Edmonton Folk Music Festival: A New Note

It's the Sunday morning after the August long weekend in Edmonton, and that means Gallagher Hill, the home bowl of the Edmonton Folk Music Festival, beckons.

I've got the program open on the dining room table. I think I'll start the day at the Stage 5 workshop. It's called Ancient Cultures, featuring the Mairtin O'Connor Band, Sidi Toure, Joanne Shenandoah, and the Masters of Hawaiian Music. I've never heard any of them before.

And that's part of the point about the Folk Fest. Maybe it's the point.

How do you find new music these days? It's still by word of mouth, for sure, but there is more and more of a role played by recommended picks. It's an algorithmic world. Buy a book on Amazon, and a computer program will send you five other books you might like, typically in the same genre or field of interest. Get a movie, get the same kind of pick. Or download some music, and iTunes will download into your thought process a few more suggestions, usually along the same like-to-like trail.

The folkfest can certainly be experienced that way. If you like roots, you can follow the roots routes. If your tastes are more twangy, you can pick bluegrass.

But the festival also encourages you to do that old-fashioned thing, and just trust the music programmers. It's an old bargain: I will give you my time and listening presence, and you give me something wonderful to listen to. And it usually works.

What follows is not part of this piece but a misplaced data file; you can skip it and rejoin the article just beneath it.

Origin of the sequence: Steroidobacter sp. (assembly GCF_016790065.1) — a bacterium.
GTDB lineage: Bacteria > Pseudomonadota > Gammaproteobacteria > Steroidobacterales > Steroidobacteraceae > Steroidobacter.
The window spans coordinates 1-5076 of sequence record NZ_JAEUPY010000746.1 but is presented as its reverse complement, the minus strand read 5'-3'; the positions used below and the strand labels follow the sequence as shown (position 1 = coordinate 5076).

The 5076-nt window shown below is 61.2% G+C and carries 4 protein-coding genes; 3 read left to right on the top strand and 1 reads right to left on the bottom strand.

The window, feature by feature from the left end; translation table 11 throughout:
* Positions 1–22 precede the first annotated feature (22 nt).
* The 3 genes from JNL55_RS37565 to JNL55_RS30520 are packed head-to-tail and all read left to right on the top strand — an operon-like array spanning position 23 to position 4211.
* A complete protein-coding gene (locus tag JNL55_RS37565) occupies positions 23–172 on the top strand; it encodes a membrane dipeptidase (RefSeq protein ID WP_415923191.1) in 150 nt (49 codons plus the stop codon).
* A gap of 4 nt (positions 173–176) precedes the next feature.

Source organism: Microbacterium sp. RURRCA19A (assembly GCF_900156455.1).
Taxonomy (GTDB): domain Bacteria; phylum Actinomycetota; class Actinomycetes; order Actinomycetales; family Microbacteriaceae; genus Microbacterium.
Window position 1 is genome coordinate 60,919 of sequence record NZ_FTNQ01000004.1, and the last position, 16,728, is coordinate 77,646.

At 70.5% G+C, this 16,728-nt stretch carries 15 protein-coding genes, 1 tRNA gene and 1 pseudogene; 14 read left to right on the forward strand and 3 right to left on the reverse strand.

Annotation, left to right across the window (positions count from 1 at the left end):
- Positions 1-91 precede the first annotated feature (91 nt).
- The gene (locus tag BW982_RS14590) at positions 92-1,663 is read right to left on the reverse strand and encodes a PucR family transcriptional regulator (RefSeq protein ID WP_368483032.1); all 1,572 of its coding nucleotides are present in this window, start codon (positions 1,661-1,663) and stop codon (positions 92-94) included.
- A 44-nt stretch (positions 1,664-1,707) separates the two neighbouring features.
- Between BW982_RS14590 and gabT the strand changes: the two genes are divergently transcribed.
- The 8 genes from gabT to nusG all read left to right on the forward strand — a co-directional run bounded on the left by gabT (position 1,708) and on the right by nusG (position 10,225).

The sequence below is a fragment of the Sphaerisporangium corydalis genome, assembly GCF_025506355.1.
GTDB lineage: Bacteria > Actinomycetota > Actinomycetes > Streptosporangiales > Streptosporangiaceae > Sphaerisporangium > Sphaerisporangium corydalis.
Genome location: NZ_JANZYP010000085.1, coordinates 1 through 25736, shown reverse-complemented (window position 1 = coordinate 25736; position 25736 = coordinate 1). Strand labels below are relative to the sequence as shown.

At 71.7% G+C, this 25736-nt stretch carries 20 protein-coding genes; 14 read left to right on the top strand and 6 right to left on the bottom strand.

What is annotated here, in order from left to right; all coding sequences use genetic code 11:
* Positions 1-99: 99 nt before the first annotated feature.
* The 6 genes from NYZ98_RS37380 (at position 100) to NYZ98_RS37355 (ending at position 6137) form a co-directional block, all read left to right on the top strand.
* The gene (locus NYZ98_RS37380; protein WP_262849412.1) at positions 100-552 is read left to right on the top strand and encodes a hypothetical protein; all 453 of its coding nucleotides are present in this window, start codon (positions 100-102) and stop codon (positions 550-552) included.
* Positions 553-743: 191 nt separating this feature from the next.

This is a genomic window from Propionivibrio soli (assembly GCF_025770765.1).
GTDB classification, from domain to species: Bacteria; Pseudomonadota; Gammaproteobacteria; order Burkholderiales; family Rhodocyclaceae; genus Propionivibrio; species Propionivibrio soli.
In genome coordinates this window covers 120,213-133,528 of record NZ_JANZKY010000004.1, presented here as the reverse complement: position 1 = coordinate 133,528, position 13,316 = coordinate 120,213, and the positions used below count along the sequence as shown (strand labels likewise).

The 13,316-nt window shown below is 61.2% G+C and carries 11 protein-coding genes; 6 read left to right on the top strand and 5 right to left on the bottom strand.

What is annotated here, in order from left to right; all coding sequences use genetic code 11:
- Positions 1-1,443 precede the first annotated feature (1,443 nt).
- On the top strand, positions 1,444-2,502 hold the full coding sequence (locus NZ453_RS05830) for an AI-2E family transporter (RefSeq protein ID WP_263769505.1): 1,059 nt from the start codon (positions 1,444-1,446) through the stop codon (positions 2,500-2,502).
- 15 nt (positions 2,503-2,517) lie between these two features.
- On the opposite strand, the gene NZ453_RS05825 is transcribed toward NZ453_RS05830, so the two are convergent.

Call it all-go-rhythms. It certainly runs against the spirit of the times, this sense that you can pass over to an expert, in this case, festival producer Terry Wickham and his gang, what you will listen to. And it usually works. You can actually force yourself, relatively easily,  to go and listen to music that no computer would ever recommend to you.

Todd Hirsch, the senior economist I work with, makes a similar and memorable point in his book, The Boiling Frog Dilemma. The book is about creativity and thinking new thoughts. Hirsch asks you to imagine being at a magazine stand where, in addition to the magazine you came looking for, you also pick up one that you know nothing about. Came for People? Pick up Field And Stream, too. The point isn't to talk you out of your interest in beautiful celebrities as much as it is to see new things, or the old things from a little different angle. That's where dots are connected and new thoughts are thought. It's an interesting challenge.

The same possibility exists at the folkfest.

Now, it's true that there is a lot more to the four-day experience in Cloverdale. There's the beer tent, green onion cakes, the lantern parade, running into old friends on the hill, the candles that are so many upside-down stars from the performers' perspective, the arc of the sun that drops behind the skyline, the different kinds of folks.

But hearing new music, thinking new thoughts is why I'll go and check out the Masters of Hawaiian Music for a few minutes this morning.

And let those notes float around in my memory while listening, maybe with new ears, to the Jim Cuddy Band on main stage at 2 pm.


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